As mentioned, the Gran Tourer’s biggest draw over its smaller Active Tourer sibling is its wheelbase stretch and third row of seats. Be forewarned though, Passengers 6 and 7 better learn to live in what are essentially jump seats.

Converting the Gran Tourer from a roomy 5-seater into a 7-seater MPV is an easy feat. The rolling cargo cover neatly stores in an area below a false floor while the seats themselves fold up at the pull of a lever. The large rear doors and a middle row fitted with a single-action tilt/slide function aids access to the back. Though it’s possible to configure the Gran Tourer so you can carry seven average-sized adults (at least for short journeys), the third row is best left for small children. Shoulder room may be good (there are even cupholders at the back), but head, and especially legroom are limited. It’s definitely a knees-up affair too. An often-overlooked bonus to the Gran Tourer’s extended wheelbase though is that the middle row clears the rear wheel wells. This means three adults can seat abreast comfortably or allow three child seats to be mounted side-by-side.



When not having to ferry the extended the family, the Gran Tourer transforms into a ginormous wagon. The wide opening, square-shaped loading bay, and low load height equates to an SUV-like 560 liters of cargo space with the third row folded away. With the second row’s 40/20/40 split-folding seat collapsed, it brings that figure up to 1,820 liters or larger than any other BMW barring the X5.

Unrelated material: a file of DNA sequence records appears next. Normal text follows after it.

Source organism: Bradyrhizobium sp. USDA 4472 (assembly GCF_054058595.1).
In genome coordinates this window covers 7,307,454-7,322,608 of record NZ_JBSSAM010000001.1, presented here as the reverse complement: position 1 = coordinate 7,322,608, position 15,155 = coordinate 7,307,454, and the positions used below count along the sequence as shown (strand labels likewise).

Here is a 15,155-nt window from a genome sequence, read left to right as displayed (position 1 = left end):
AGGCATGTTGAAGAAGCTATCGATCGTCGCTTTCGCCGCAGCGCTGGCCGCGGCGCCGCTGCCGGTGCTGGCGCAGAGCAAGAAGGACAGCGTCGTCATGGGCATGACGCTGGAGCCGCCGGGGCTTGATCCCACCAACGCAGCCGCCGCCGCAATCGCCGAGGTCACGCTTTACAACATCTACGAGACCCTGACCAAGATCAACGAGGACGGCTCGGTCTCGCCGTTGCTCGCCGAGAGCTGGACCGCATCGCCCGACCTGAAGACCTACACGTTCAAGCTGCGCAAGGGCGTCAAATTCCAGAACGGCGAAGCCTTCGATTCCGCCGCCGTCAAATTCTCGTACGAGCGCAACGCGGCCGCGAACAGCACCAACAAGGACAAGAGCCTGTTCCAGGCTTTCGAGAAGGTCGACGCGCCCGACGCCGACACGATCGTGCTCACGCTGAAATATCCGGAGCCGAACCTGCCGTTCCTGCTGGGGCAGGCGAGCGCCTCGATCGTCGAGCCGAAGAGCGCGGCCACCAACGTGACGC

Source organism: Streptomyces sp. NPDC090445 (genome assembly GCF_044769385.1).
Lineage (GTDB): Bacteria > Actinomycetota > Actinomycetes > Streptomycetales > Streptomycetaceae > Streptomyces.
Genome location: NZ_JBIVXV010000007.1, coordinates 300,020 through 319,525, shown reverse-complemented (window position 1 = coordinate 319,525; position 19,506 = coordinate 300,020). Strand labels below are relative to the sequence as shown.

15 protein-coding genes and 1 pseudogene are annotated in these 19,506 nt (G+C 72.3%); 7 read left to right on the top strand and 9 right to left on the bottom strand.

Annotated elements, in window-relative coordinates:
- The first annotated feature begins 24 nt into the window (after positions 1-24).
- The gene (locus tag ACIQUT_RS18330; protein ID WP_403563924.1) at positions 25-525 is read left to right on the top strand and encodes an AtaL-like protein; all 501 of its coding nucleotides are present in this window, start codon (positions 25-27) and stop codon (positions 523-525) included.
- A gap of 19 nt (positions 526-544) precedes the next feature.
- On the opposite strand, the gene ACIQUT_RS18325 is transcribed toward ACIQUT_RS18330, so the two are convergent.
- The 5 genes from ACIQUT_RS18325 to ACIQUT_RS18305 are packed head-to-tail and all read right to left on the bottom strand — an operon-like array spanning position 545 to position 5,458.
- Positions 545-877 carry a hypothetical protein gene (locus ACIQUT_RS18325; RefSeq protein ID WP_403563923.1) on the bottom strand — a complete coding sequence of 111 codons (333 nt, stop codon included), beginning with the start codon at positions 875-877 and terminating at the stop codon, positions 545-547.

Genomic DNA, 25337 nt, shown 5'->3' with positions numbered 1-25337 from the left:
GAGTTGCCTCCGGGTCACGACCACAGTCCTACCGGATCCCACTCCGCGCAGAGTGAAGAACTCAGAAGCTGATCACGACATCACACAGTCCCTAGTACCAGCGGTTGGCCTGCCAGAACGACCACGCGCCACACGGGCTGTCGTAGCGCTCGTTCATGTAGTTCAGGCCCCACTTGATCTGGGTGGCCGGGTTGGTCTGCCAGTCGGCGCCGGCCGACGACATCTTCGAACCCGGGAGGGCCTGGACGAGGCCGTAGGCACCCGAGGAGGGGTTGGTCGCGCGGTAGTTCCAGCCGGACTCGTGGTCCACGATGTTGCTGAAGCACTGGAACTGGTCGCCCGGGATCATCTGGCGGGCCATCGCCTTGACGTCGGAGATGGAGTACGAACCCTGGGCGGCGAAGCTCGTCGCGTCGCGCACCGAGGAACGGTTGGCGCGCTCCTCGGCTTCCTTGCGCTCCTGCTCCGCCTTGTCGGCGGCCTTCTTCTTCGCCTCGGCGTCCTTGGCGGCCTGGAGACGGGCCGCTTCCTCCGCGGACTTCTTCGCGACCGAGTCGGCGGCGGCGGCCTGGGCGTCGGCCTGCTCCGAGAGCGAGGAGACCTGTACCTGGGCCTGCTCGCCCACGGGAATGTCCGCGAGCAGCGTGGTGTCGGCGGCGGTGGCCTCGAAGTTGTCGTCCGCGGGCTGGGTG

No one expects an MPV to feel sporty, but this is where the Gran Tourer shows its mettle. On the road, for as long as you don’t expect it to behave like a 3 Series, you’ll still end up with a smile. Despite its front-wheel drive architecture and tall body, it still steers, handles, and rides with authority and precision. At lower speeds, it’s light on its feet, only to weigh up nicely as the pace builds up. It keeps you grounded, always reminding you that you’re lugging along a MPV body, but at least everything is kept in check even as you tackle long, winding roads. Perhaps the only Achille’s Heel of the Gran Tourer is its relatively large 5.8-meter turning radius.